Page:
A bill giving adults adopted as children greater access to their birth certificates passed unanimously out of the state House this month, but supporters don’t expect it to go further this year because it’s bottled up in a Senate committee.
Sen. Jim Hargrove, chairman of the Human Services and Corrections Committee, did not respond to requests for an interview over the span of two days. His office said Tuesday he was unavailable for comment.
Others say Hargrove won’t let House Bill 2211 be taken up in his committee, where it was referred last week.
“He said he did not plan to give the bill as it is currently written a hearing,” said Rep. Tina Orwall, D-Des Moines, the bill’s sponsor.
Orwall said she and Rep. Ann Rivers, R-La Center, continue to work with Hargrove but don’t expect the bill to keep moving this year.
“I did meet with him, and I also met with some others on that committee, and I don’t have any belief that it will be going anywhere,” Rivers said.
Orwall and Rivers aren’t done, however. They say they’ll pick up the bill again next session and are looking into having a summer work group.
“I think it will give us the direction that Sen. Hargrove might have perceived was lacking,” Rivers said. “We’ll make sure all the bases are covered, and we’ll proceed.”
Orwall, who was adopted as a child, tried to balance the rights of adopted children with the privacy of birth parents by working with Rivers, who identified herself as the birth mother of an adopted child in an emotional committee meeting last month. Their cooperative effort was the subject of a Feb. 11 News Tribune story.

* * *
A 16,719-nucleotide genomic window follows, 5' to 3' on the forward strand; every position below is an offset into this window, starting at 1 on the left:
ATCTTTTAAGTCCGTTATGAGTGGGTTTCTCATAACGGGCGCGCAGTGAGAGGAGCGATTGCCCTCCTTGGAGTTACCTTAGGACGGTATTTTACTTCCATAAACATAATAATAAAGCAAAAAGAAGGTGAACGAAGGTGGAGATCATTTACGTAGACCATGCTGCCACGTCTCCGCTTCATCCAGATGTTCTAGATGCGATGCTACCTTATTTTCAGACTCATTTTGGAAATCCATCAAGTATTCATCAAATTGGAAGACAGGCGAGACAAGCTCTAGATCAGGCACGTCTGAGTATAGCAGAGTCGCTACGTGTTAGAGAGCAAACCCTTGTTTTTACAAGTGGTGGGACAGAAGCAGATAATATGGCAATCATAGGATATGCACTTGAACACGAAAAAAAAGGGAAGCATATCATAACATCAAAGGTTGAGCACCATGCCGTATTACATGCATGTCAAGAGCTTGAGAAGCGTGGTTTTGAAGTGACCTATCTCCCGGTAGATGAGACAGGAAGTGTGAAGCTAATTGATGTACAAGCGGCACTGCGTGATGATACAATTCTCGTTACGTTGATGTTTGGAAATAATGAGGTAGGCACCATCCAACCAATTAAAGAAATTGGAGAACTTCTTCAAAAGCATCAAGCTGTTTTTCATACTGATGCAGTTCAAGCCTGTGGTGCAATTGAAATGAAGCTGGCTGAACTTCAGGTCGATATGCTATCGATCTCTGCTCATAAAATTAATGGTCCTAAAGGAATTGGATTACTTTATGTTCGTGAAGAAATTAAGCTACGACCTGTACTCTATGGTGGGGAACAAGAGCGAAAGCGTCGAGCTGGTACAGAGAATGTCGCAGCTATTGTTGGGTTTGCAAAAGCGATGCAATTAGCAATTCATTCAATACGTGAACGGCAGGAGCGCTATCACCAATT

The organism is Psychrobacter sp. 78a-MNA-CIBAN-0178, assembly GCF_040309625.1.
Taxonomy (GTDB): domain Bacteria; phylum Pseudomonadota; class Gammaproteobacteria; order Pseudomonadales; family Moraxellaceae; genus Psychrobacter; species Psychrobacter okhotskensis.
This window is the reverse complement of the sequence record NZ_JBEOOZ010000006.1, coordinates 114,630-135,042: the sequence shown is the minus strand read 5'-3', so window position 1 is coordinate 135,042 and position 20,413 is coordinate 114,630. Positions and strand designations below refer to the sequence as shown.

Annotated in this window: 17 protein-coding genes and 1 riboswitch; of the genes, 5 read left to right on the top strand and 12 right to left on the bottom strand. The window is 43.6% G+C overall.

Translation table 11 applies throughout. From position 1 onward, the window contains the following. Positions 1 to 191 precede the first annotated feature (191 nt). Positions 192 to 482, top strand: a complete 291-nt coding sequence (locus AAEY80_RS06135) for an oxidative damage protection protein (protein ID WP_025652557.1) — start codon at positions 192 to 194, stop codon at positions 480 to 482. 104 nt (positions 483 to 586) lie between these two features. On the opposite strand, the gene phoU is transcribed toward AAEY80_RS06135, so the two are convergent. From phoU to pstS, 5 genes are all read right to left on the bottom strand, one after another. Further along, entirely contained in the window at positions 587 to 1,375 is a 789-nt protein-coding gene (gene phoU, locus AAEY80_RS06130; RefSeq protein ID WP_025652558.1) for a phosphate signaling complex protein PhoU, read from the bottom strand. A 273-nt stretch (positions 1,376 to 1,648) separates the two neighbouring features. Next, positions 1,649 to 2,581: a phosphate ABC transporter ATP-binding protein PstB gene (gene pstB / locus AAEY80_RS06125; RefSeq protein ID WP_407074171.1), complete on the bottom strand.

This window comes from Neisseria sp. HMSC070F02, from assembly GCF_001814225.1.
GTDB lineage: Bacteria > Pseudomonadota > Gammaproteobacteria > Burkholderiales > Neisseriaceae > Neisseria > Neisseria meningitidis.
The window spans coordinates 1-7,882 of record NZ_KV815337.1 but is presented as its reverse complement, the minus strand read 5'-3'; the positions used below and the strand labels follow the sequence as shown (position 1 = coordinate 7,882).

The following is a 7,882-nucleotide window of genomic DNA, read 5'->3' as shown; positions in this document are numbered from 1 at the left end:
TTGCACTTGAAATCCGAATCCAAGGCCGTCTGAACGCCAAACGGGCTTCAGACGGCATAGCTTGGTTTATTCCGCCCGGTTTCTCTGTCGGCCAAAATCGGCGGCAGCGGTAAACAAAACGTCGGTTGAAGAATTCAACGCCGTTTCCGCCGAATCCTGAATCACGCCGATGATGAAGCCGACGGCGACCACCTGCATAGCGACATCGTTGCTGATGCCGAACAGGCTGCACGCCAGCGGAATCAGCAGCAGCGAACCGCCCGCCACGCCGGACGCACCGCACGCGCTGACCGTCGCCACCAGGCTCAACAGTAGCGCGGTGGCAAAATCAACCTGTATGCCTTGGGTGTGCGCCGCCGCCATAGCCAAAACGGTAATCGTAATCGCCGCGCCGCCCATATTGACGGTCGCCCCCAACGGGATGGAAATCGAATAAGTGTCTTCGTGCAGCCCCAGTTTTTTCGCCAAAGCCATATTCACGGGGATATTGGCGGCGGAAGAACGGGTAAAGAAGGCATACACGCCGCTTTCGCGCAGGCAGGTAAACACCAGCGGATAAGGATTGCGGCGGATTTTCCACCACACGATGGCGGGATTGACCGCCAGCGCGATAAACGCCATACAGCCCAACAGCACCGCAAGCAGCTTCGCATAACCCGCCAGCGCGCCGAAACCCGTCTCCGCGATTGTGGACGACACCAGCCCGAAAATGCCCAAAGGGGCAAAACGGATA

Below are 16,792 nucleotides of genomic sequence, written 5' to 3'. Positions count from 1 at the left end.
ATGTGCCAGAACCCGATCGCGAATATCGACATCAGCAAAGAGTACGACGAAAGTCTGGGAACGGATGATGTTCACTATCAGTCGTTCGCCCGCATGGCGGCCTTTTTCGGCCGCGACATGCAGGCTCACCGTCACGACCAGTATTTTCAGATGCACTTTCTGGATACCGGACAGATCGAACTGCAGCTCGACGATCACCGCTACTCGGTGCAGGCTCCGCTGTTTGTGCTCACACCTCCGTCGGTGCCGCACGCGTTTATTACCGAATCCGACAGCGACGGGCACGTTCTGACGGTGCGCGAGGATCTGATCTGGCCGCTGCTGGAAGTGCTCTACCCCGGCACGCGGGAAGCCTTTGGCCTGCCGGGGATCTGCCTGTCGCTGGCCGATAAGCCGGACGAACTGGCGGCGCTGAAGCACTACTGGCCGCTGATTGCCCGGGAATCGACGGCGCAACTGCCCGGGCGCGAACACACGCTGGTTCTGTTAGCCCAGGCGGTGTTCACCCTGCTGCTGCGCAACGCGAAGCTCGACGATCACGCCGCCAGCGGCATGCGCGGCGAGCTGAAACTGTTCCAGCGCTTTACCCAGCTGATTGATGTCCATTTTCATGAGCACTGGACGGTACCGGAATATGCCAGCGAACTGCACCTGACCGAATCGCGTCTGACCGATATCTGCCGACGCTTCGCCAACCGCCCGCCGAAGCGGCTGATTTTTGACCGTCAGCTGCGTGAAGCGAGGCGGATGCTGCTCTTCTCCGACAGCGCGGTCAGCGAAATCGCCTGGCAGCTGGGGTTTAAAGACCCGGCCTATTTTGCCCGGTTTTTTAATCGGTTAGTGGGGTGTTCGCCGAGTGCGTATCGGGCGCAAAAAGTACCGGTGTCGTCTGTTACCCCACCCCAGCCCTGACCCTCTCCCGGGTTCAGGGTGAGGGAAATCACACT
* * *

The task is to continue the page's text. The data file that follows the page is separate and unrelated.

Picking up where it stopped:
The bill would let all adopted children who are now adults file for their original birth certificates, but also allow birth parents to file to keep the records sealed. Birth parents would have to act to reseal the records every 10 years for adoptions prior to October 1993, and every five years for more recent adoptions.
If they choose to close the record, birth parents would have to complete a medical history form for the adoptee.
Currently, adopted adults cannot obtain original birth certificates for adoptions prior to October 1993. For those since 1993, birth parents have the option to seal the records indefinitely.
Records show Hargrove did vote in favor of an adoption-rights bill several years ago. That law allows adult adoptees to request their original birth certificates for adoptions after 1993, the year the bill was signed into law.
The fact that HB 2211 isn’t scheduled for a hearing upsets Penni Johnson, who’s part of a coalition of adoptees, birth parents and adoptive parents that’s been working three years to open the records.
She said Hargrove has stopped their efforts each year, and she disagrees with policy that allows committee chairs alone to decide whether a bill is heard.
“People are ticked,” said Johnson, an Everett resident. “It’s beyond me how one person … can have all the power to decide whether an issue is heard.”
Her group, the Washington Coalition for Adoptee Rights and Equality, has talked about campaigning for an adoption-rights initiative, but money is a problem.
Oregon voters have opened adoptee birth certificates through the initiative process.
Alexis Krell: email@example.com